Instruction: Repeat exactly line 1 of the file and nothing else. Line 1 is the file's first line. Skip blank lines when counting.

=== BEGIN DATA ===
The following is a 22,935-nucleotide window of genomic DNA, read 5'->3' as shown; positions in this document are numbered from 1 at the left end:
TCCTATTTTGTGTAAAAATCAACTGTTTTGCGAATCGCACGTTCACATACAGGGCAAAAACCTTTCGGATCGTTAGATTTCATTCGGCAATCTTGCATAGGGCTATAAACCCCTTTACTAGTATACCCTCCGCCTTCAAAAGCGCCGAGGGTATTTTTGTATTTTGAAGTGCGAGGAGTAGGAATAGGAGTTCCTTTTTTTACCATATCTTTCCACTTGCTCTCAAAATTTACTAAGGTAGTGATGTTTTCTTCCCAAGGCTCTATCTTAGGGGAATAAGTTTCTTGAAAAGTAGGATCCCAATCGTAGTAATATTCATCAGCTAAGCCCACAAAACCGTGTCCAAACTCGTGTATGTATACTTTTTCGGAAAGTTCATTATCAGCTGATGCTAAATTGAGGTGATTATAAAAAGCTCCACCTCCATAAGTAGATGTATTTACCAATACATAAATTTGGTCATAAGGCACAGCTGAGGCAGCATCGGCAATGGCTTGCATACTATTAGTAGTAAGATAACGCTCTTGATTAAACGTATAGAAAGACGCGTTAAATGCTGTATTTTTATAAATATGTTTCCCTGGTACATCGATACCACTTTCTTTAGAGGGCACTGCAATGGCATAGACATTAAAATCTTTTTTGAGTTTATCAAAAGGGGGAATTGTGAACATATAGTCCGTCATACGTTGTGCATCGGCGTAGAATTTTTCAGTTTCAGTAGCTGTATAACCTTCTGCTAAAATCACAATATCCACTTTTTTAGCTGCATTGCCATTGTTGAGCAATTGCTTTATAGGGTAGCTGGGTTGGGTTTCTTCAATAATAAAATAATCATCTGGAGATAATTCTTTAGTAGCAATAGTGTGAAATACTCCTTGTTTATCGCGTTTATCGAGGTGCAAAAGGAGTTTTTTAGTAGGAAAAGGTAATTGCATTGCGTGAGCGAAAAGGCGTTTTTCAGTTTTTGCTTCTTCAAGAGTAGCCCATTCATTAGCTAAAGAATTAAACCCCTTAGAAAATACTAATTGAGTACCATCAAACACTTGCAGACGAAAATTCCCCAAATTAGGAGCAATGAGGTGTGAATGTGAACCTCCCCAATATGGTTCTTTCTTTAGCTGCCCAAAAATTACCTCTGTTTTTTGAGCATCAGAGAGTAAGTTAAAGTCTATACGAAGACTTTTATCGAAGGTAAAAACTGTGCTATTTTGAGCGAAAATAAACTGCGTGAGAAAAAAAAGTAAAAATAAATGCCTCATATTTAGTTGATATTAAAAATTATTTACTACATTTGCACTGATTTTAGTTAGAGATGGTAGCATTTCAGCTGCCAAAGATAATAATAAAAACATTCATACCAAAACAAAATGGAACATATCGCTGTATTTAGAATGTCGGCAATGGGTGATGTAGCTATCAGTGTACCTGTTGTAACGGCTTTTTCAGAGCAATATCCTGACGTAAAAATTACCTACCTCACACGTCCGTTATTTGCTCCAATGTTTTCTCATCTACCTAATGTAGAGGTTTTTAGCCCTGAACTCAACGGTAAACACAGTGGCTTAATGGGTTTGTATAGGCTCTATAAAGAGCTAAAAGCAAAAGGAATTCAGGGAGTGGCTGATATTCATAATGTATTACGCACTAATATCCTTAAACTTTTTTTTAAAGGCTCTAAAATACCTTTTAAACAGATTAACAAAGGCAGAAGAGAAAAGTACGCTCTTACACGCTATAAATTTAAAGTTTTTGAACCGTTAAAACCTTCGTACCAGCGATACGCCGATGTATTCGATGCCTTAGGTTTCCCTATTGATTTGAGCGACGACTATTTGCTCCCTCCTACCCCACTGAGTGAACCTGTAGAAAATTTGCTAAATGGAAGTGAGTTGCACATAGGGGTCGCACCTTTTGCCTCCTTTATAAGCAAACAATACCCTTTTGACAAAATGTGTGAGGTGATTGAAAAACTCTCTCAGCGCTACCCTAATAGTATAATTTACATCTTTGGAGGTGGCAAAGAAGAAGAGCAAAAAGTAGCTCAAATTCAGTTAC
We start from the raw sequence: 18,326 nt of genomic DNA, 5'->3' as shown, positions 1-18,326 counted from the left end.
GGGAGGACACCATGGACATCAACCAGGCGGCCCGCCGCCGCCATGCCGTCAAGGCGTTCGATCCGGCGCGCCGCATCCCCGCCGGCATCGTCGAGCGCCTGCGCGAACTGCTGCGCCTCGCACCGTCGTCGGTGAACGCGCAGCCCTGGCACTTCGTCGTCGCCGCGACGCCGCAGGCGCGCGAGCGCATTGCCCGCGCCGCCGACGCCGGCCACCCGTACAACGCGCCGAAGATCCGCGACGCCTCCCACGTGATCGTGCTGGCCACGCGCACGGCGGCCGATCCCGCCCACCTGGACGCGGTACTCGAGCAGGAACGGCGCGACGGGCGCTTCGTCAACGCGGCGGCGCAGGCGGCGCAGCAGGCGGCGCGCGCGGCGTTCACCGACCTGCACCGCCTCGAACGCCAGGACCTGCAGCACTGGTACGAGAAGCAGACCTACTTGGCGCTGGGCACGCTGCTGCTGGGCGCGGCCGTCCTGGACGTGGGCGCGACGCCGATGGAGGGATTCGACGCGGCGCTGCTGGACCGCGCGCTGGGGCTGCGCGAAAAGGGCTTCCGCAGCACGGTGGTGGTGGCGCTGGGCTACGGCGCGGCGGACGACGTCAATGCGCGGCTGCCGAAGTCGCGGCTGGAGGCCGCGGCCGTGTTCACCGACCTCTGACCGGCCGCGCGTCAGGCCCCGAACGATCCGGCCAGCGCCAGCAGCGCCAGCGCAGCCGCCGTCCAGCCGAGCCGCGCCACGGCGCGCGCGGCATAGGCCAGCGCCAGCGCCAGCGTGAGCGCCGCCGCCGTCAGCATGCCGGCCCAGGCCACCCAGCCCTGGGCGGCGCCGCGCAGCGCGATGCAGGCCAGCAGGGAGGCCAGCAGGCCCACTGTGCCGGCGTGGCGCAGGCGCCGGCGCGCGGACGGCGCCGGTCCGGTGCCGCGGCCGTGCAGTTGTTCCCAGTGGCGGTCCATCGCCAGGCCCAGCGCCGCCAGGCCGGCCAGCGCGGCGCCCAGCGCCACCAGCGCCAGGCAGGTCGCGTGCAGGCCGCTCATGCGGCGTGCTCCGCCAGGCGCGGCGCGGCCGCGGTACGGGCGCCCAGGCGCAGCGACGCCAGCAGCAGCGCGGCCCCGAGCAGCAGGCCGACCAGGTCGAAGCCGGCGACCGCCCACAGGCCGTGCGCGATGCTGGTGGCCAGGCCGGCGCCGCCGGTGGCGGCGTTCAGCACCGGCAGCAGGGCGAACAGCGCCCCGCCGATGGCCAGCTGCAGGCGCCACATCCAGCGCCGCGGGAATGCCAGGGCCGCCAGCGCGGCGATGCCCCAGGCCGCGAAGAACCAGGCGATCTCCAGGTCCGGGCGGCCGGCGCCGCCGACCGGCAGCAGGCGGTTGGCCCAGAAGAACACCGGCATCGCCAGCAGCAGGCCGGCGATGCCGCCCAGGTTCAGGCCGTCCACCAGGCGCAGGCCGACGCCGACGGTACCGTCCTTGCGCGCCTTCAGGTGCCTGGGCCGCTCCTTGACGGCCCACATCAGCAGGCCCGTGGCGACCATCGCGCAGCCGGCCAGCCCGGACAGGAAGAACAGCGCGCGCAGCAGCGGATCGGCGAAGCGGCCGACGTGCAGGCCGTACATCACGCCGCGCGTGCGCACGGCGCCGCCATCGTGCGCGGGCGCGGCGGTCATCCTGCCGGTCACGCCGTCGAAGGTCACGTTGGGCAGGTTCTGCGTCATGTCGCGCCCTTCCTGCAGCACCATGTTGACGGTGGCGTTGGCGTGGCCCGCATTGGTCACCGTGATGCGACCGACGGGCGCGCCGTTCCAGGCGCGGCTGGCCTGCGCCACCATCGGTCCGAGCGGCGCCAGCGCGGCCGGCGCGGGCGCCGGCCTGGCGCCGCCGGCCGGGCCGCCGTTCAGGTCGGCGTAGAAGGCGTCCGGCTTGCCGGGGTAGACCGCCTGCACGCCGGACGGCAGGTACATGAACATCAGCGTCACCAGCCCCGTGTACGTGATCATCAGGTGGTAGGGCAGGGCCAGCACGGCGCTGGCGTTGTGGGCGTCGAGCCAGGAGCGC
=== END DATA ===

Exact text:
The following is a 22,935-nucleotide window of genomic DNA, read 5'->3' as shown; positions in this document are numbered from 1 at the left end: